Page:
Similarities Between Poe’s Life And His Works

Similarities Between Poe’s Life and His Works
In Edgar Allan Poe’s lifetime and today, critics think that there are striking similarities between what Poe lived and what he wrote. His melancholy, often-depressing stories are thought to reflect his feelings. There is truth to this, although his entire life was not miserable. In fact, in some of his poems, the good characters are modeled after him. Edgar Allan Poe’s writing was affected by many things in his life, including his turbulent childhood, his poverty, and his many tragic losses.

In Poe’s childhood, he had five parents. His original mother and father Elizabeth Arnold and David Poe ,Jr.; John Allan and Fanny Allan who took him in after his mother died and his father left him; and Jane Mackenzie whom he thought of as his mother. Elizabeth Arnold was a famous actress who everyone loved. Kenneth Silverman thinks that she initially instilled a love of the arts in Poe.(9) Unfortunately however, she died when he was only two years old. David Poe Jr. was also an actor, but he did not gain nearly as much critical acclaim because of his stage fright and a tendency to mumble. He left soon after Edgar was born and went to Baltimore where he lived for a few years and gained a reputation as a drunk. It is thought that he died at age twenty-seven in either New York or Baltimore.
After his mother’s death, Poe was sent to live with John and Frances Allan who gave him a life radically different from the one he had known. Kenneth Silverman says that in his new life, Poe found material wealth and love instead of poverty and abandonment .(11) At age thirteen, Poe went with John Allan to London where he received a strict boarding school education. He enjoyed the challenges this school brought to him. William Wagenknecht says that in Poe’s later story, William Wilson, about a man who struggles with the concept of good and evil, the good character was based on Edgar’s happy times in England.(15) With Poe’s newfound wealth, he immersed himself in the arts. He would often quote Cervantes or Shakespeare and add that he was envious of their literary genius. At the tender age of fifteen, someone offered to publish a book of his works. Allan would not allow it though, as he was afraid of Poe’s ego swelling. Poe strived to excel in everything he did, swimming, long jump, running, and writing. This will to succeed showed up in his work later in life when he wrote constantly to keep up with the demand for his stories. Poe eventually broke away from Allan as a result of an argument between Allan and his second wife with Poe taking the wife’s side. He did briefly reconnect with Allan to get his recommendation for West Point. Poe eventually purposely failed our of West Point by missing classes and lost touch with his father all together.(18) These tumultuous times had great highs and lows which greatly affected Poe’s later writings.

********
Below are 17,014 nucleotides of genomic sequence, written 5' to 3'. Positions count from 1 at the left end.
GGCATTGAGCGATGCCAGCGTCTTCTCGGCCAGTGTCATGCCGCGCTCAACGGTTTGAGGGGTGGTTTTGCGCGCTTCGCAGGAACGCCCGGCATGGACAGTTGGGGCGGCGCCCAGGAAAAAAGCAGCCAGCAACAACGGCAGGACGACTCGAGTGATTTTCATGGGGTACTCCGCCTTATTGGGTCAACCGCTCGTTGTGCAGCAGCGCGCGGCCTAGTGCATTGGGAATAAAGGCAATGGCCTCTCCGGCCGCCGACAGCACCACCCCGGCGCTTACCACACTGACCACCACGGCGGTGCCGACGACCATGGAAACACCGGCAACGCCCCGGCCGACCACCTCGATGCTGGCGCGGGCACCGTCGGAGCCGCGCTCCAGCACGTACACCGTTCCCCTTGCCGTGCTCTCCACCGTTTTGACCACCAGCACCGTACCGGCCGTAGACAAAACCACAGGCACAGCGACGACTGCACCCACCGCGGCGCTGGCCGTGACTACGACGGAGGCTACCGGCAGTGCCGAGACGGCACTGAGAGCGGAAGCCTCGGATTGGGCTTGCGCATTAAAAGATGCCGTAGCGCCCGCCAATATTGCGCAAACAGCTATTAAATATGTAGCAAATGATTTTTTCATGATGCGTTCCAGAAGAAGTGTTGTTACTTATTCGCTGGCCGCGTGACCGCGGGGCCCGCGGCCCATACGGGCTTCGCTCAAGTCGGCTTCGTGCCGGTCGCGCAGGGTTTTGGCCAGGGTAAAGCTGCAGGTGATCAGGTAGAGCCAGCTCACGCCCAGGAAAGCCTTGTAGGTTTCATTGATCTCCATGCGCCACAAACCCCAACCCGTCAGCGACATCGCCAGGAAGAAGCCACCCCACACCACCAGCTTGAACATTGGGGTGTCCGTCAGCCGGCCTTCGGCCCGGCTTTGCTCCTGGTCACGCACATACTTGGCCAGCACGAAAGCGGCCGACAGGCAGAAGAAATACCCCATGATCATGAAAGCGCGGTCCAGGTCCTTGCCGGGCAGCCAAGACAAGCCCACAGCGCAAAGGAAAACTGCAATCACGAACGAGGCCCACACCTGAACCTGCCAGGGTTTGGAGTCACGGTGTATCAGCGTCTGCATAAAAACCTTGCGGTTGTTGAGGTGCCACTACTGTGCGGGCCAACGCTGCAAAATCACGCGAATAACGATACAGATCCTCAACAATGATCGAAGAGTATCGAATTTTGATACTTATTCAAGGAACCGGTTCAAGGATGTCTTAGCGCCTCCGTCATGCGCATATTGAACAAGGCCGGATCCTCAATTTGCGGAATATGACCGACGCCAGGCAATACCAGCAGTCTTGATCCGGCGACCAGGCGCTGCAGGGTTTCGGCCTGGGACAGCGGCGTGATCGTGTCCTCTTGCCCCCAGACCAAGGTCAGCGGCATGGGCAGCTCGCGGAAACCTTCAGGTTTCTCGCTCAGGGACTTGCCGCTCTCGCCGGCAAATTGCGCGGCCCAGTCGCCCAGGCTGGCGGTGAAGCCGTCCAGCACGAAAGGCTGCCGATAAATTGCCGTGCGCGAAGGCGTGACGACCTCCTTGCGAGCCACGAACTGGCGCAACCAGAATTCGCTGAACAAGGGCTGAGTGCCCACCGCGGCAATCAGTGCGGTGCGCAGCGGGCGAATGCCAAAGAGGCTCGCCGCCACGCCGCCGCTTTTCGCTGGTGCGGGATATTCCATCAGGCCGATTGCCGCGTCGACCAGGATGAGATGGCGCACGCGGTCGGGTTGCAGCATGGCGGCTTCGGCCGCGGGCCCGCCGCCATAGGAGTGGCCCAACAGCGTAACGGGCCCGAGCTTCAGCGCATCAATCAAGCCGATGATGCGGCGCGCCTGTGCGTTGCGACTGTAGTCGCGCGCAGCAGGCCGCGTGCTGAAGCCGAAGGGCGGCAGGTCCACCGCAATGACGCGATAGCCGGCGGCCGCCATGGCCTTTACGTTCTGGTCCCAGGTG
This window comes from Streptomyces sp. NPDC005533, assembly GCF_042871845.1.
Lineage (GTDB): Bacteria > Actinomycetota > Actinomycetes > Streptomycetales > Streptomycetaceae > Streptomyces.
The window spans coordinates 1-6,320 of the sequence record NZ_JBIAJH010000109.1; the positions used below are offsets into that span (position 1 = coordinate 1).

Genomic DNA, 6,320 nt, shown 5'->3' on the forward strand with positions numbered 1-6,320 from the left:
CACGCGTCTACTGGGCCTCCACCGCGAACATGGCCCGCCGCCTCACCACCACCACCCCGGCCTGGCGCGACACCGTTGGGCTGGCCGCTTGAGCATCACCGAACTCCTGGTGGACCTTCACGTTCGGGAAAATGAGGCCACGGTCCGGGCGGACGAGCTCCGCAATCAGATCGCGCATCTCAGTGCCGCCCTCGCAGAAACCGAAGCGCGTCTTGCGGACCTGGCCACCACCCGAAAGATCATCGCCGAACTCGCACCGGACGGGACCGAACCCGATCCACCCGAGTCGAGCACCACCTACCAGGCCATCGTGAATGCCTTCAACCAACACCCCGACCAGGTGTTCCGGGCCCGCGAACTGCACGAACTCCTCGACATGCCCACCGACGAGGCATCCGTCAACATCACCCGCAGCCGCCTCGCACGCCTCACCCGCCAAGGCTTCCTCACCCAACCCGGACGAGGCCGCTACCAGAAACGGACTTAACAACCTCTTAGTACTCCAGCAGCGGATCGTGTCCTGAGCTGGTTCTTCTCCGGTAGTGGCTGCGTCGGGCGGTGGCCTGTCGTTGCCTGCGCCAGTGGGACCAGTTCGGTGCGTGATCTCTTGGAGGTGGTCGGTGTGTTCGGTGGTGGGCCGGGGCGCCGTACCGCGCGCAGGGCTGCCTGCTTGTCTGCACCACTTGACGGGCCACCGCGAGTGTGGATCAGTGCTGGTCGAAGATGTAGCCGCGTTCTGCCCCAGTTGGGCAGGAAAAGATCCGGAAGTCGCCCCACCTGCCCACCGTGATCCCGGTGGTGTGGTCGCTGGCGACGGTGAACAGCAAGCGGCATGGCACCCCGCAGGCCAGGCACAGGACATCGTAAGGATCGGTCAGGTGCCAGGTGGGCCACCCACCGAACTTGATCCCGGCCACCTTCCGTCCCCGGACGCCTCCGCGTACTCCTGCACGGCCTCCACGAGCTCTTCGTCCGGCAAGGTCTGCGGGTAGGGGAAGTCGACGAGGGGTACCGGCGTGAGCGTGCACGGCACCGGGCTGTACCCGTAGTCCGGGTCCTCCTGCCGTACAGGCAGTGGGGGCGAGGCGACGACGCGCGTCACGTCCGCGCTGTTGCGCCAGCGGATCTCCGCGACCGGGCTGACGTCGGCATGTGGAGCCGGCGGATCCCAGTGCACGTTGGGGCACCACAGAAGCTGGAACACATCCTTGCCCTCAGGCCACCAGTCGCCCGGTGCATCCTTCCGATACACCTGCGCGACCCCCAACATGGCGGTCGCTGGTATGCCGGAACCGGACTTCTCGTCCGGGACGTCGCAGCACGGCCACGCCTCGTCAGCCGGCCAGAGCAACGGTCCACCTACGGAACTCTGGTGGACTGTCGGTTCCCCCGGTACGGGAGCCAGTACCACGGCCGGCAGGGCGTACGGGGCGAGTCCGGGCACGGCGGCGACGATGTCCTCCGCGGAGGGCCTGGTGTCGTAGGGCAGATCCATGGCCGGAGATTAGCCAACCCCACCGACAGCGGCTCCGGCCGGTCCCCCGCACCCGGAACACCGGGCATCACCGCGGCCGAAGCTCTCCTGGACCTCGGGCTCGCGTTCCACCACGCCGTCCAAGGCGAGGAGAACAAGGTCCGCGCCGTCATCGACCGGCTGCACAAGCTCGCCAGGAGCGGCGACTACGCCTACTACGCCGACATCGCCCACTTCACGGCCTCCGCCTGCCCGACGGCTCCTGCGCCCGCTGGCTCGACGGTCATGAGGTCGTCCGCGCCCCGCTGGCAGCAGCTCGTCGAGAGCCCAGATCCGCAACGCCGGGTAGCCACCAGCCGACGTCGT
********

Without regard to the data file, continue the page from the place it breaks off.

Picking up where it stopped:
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Another aspect of Poe’s life, which greatly affected his writing, was his poverty. Silverman agrees saying that, poverty was a consistent thread throughout his entire life (except his time with the Allans). In his early years, his mother’s career as an actress often left them with little more than donations from people who pitied the family.(10) Also, later in his life, Poe found himself in debt or poverty. This influenced many of his decisions; including the decision to work for little or nothing in order to get his first book published. This book, Tales of the Grotesque and Arabesque, was published with no royalties going to Poe. His only consolation was that he got to keep the copyrights.